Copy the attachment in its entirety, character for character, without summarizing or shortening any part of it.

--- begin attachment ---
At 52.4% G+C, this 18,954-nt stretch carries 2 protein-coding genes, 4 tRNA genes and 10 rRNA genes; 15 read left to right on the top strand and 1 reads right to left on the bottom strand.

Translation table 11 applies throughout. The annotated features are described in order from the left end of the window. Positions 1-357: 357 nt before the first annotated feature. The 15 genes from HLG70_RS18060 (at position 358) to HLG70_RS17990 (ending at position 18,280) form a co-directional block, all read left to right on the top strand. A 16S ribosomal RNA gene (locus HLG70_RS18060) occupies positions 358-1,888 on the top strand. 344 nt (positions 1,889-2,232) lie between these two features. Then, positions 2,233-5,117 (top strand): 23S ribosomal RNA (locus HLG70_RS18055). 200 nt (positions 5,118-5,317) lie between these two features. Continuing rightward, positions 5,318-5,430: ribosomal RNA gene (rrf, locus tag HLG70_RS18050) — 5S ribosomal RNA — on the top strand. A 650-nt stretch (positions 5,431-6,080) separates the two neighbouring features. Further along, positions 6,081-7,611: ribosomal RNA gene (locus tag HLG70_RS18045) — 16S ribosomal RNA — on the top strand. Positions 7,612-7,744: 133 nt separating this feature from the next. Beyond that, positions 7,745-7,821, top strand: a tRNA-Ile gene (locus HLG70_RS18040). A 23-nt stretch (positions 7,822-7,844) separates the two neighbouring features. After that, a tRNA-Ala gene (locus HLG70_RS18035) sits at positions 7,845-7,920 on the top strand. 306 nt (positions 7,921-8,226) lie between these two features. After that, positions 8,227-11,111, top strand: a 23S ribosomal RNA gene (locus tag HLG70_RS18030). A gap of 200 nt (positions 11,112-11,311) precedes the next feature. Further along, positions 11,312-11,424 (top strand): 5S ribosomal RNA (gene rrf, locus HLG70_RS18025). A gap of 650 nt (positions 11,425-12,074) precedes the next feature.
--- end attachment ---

At 52.4% G+C, this 18,954-nt stretch carries 2 protein-coding genes, 4 tRNA genes and 10 rRNA genes; 15 read left to right on the top strand and 1 reads right to left on the bottom strand.

Translation table 11 applies throughout. The annotated features are described in order from the left end of the window. Positions 1-357: 357 nt before the first annotated feature. The 15 genes from HLG70_RS18060 (at position 358) to HLG70_RS17990 (ending at position 18,280) form a co-directional block, all read left to right on the top strand. A 16S ribosomal RNA gene (locus HLG70_RS18060) occupies positions 358-1,888 on the top strand. 344 nt (positions 1,889-2,232) lie between these two features. Then, positions 2,233-5,117 (top strand): 23S ribosomal RNA (locus HLG70_RS18055). 200 nt (positions 5,118-5,317) lie between these two features. Continuing rightward, positions 5,318-5,430: ribosomal RNA gene (rrf, locus tag HLG70_RS18050) — 5S ribosomal RNA — on the top strand. A 650-nt stretch (positions 5,431-6,080) separates the two neighbouring features. Further along, positions 6,081-7,611: ribosomal RNA gene (locus tag HLG70_RS18045) — 16S ribosomal RNA — on the top strand. Positions 7,612-7,744: 133 nt separating this feature from the next. Beyond that, positions 7,745-7,821, top strand: a tRNA-Ile gene (locus HLG70_RS18040). A 23-nt stretch (positions 7,822-7,844) separates the two neighbouring features. After that, a tRNA-Ala gene (locus HLG70_RS18035) sits at positions 7,845-7,920 on the top strand. 306 nt (positions 7,921-8,226) lie between these two features. After that, positions 8,227-11,111, top strand: a 23S ribosomal RNA gene (locus tag HLG70_RS18030). A gap of 200 nt (positions 11,112-11,311) precedes the next feature. Further along, positions 11,312-11,424 (top strand): 5S ribosomal RNA (gene rrf, locus HLG70_RS18025). A gap of 650 nt (positions 11,425-12,074) precedes the next feature.